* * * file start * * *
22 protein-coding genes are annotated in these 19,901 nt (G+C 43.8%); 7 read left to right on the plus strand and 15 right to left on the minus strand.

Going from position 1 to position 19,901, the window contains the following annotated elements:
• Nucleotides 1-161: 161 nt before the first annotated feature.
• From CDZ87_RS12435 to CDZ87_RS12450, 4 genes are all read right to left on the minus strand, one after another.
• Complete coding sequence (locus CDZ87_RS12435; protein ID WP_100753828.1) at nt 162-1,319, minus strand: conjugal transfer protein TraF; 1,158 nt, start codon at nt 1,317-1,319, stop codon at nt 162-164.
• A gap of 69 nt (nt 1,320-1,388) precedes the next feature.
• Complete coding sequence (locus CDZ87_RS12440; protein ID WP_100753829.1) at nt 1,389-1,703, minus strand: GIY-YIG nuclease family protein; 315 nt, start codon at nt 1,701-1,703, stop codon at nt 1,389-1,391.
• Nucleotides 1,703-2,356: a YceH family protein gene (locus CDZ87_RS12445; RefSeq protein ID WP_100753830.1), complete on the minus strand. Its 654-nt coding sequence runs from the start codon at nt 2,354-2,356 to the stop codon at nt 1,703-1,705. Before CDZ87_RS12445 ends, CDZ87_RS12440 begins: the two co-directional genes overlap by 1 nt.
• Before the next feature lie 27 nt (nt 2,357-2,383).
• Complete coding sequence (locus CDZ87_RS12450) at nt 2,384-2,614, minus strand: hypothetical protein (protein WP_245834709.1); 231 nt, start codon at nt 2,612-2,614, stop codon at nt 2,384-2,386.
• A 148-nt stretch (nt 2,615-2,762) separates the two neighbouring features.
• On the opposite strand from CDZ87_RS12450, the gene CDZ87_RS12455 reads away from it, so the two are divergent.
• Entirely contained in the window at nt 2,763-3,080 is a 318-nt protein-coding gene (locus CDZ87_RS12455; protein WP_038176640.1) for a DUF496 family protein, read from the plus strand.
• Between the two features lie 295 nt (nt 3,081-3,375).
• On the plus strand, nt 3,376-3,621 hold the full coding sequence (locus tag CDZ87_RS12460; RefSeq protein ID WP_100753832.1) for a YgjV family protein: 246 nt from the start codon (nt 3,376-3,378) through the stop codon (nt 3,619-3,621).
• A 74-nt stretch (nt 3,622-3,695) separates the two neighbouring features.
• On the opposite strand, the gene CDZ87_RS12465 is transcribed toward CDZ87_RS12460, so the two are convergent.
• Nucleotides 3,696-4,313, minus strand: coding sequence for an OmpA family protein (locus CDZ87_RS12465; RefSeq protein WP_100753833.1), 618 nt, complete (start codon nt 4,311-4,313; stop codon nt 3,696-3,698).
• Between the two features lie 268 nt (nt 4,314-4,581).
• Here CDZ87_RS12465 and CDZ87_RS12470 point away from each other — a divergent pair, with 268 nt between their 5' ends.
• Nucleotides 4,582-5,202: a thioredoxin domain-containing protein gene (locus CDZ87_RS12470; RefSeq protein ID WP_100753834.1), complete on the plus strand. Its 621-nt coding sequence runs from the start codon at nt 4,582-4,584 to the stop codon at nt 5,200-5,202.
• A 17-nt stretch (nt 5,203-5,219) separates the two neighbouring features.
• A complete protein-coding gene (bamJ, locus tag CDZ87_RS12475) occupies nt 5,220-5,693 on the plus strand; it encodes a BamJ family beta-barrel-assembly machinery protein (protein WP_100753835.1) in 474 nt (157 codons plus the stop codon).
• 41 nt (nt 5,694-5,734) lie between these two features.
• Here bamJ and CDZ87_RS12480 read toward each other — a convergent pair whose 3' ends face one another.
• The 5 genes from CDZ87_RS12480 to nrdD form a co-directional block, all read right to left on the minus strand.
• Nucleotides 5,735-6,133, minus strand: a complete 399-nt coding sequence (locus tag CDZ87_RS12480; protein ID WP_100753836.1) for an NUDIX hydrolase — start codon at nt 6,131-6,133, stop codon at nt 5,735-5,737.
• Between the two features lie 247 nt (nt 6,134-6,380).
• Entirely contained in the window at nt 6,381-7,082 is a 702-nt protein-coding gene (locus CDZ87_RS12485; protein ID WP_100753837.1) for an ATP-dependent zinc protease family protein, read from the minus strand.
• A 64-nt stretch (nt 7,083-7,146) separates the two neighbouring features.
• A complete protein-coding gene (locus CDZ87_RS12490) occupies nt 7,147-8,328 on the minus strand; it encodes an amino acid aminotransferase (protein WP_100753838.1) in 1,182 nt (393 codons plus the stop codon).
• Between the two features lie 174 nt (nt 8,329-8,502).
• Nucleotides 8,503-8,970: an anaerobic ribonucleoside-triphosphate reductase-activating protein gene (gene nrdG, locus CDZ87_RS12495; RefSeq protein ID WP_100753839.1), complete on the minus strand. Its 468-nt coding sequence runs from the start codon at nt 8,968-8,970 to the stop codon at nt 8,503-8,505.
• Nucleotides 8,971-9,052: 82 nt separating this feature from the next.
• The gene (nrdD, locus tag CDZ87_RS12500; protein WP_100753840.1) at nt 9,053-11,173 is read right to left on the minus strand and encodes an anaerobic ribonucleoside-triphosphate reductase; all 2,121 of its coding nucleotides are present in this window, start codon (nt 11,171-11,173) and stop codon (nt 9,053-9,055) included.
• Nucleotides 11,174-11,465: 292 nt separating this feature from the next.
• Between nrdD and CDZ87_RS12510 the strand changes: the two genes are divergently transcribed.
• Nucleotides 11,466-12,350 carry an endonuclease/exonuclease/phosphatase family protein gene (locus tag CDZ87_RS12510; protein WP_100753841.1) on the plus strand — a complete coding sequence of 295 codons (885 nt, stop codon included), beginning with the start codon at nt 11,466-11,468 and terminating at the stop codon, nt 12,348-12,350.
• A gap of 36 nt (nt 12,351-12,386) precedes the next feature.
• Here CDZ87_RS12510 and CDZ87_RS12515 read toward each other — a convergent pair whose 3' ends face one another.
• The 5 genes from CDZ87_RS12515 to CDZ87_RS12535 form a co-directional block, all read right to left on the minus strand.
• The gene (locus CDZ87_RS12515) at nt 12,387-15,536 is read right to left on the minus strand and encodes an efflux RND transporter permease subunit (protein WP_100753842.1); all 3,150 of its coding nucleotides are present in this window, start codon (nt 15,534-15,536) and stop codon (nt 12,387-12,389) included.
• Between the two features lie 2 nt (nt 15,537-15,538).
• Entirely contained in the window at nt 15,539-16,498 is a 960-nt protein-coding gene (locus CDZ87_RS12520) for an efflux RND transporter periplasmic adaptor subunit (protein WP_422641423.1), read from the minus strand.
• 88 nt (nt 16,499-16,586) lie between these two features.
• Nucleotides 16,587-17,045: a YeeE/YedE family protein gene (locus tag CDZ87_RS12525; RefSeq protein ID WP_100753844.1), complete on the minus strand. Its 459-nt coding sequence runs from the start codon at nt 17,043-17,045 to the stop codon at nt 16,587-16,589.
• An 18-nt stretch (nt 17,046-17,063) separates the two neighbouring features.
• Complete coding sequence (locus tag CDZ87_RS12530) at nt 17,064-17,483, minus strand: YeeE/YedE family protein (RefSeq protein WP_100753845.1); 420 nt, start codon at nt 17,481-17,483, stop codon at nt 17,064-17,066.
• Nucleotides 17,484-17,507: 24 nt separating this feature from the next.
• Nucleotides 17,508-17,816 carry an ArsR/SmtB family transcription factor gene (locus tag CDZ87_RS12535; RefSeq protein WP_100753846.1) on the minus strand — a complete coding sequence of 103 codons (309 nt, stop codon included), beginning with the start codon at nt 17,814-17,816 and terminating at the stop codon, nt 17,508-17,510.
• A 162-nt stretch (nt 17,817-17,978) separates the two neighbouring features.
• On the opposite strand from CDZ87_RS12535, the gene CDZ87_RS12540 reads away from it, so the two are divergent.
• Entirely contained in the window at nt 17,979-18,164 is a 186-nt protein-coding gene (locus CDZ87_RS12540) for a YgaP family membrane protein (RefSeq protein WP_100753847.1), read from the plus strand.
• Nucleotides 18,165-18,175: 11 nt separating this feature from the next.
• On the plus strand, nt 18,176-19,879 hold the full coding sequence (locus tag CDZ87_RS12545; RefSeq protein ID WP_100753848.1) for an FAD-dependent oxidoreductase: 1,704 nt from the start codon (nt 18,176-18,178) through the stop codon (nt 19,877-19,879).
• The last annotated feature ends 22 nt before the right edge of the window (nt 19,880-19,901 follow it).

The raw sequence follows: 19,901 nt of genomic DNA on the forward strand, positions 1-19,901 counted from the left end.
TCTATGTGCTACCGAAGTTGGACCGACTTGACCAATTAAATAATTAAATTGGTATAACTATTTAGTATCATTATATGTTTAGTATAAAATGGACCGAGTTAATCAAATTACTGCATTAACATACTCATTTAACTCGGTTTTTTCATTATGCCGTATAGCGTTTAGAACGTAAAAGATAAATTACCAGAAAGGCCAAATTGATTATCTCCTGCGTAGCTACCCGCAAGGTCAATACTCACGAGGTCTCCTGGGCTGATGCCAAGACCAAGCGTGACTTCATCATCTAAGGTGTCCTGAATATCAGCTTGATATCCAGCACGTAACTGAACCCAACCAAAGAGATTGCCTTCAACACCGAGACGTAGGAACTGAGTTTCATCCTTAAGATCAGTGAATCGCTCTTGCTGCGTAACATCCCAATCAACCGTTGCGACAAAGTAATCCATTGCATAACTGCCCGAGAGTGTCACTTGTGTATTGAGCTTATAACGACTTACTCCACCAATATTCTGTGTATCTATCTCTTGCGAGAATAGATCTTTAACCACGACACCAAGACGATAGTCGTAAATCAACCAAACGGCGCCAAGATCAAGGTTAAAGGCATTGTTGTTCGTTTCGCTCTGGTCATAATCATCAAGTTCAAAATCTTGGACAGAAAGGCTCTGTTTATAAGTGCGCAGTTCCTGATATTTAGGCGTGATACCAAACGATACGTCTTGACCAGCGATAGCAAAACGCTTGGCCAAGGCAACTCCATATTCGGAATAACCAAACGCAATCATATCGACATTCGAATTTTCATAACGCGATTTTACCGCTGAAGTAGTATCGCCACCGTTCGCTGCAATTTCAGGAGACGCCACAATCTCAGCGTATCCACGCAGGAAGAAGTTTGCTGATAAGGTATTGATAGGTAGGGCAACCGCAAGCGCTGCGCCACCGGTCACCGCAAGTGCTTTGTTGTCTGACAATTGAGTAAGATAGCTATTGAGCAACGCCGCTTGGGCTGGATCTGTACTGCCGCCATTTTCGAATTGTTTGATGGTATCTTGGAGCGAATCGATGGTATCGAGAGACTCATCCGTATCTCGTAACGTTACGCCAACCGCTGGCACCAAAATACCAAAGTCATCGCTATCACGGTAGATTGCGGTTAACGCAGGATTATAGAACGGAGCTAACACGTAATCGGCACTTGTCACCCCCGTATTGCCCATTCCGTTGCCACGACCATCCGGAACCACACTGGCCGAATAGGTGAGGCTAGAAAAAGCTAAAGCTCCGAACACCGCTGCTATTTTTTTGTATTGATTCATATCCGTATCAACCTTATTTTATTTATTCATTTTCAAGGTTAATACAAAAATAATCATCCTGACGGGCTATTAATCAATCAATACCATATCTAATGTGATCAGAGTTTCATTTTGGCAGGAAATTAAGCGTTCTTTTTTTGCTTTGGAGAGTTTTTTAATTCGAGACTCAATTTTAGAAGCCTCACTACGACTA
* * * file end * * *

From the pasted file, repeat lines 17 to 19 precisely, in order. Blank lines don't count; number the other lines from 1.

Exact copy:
• On the opposite strand, the gene CDZ87_RS12465 is transcribed toward CDZ87_RS12460, so the two are convergent.
• Nucleotides 3,696-4,313, minus strand: coding sequence for an OmpA family protein (locus CDZ87_RS12465; RefSeq protein WP_100753833.1), 618 nt, complete (start codon nt 4,311-4,313; stop codon nt 3,696-3,698).
• Between the two features lie 268 nt (nt 4,314-4,581).